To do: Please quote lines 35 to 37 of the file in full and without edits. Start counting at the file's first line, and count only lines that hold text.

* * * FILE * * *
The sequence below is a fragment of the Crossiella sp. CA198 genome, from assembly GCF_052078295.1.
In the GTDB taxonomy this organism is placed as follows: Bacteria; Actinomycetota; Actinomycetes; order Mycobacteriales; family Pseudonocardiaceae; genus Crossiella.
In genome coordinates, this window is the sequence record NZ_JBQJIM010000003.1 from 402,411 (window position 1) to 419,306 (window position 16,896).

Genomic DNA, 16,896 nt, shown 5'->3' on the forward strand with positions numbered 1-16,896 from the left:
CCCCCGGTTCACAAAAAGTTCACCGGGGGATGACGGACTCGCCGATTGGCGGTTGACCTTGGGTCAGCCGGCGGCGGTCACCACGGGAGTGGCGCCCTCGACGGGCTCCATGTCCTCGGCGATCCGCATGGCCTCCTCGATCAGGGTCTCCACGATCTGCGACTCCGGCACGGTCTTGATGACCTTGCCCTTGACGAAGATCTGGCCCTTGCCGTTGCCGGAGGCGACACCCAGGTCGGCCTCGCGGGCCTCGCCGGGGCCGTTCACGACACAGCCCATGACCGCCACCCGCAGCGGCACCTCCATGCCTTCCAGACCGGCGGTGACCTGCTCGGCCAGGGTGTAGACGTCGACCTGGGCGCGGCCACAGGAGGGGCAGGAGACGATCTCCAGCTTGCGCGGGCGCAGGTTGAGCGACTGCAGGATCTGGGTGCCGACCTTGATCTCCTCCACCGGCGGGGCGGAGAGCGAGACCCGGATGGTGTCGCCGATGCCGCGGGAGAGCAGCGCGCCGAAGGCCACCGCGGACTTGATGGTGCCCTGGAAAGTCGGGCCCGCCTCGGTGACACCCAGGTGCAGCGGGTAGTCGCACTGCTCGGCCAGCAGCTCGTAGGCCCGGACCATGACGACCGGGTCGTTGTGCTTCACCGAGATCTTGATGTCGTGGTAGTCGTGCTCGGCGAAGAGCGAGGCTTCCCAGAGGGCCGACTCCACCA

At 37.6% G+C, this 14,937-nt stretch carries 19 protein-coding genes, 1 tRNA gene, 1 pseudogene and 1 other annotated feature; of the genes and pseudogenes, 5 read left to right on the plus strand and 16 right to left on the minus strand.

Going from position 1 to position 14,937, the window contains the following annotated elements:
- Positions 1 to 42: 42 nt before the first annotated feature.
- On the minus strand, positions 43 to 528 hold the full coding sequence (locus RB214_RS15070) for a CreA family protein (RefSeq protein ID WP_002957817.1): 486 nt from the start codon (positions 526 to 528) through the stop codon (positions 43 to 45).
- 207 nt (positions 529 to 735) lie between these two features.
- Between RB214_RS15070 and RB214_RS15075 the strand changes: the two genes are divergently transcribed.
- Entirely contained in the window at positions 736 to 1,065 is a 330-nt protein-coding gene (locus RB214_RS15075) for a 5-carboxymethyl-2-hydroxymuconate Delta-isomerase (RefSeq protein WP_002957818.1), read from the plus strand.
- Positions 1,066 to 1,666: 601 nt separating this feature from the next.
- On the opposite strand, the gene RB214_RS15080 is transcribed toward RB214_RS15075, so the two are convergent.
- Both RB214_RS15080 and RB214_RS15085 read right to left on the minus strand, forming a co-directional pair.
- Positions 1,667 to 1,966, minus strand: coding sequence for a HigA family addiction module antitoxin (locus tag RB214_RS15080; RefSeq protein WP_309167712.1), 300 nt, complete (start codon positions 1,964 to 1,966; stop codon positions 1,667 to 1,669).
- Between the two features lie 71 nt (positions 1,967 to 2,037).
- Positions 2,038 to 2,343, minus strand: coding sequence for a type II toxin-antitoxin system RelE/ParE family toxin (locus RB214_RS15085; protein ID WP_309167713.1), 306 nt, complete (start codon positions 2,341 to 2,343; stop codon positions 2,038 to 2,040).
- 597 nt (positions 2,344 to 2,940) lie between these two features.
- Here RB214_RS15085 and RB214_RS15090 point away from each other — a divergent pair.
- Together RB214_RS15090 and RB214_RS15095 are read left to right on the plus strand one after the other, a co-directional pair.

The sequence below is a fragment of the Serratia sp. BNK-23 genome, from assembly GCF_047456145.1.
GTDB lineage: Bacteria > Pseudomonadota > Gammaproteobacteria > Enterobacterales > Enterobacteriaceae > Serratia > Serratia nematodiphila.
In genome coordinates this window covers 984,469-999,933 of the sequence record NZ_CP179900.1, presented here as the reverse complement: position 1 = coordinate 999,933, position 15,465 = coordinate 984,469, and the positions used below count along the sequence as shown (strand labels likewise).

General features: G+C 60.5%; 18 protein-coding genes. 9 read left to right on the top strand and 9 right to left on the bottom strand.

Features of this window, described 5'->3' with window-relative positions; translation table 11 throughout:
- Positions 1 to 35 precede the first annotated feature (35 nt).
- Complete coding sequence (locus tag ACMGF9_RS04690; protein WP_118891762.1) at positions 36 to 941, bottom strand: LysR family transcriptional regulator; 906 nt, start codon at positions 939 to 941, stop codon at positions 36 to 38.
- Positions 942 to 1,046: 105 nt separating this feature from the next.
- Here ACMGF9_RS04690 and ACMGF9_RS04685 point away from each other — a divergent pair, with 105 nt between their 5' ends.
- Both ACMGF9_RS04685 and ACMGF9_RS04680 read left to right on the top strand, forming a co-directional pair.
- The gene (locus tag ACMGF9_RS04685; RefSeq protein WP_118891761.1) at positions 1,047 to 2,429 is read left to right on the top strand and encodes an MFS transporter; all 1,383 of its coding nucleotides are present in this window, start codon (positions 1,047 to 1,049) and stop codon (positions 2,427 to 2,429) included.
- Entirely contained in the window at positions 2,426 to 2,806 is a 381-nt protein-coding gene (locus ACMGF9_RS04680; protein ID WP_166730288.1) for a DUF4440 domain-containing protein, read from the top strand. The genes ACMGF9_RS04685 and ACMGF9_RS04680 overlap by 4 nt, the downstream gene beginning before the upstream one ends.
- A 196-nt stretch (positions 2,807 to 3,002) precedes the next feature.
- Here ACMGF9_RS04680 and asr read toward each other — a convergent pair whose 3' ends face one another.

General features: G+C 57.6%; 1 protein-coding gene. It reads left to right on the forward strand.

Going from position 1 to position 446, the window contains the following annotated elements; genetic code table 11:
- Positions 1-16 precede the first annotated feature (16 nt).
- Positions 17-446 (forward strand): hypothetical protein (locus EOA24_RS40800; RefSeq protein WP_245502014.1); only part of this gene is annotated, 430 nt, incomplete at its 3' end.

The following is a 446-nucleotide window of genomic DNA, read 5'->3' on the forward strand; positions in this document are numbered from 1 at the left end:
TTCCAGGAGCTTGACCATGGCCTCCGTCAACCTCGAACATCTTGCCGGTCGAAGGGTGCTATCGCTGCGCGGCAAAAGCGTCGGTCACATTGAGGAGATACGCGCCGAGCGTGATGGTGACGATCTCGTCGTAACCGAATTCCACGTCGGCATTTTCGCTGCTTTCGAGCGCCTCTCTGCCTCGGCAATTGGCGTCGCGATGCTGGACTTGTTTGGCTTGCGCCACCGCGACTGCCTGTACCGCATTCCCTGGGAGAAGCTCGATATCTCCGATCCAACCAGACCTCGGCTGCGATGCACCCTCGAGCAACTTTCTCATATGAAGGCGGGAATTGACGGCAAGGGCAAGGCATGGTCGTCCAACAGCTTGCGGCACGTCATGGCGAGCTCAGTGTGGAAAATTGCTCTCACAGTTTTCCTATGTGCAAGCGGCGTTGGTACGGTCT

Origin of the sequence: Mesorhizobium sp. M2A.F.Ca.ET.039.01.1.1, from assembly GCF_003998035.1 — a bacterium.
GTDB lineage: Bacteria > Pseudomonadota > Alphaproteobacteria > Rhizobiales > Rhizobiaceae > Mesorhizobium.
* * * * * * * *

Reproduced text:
- Here ACMGF9_RS04680 and asr read toward each other — a convergent pair whose 3' ends face one another.

General features: G+C 57.6%; 1 protein-coding gene. It reads left to right on the forward strand.

Going from position 1 to position 446, the window contains the following annotated elements; genetic code table 11: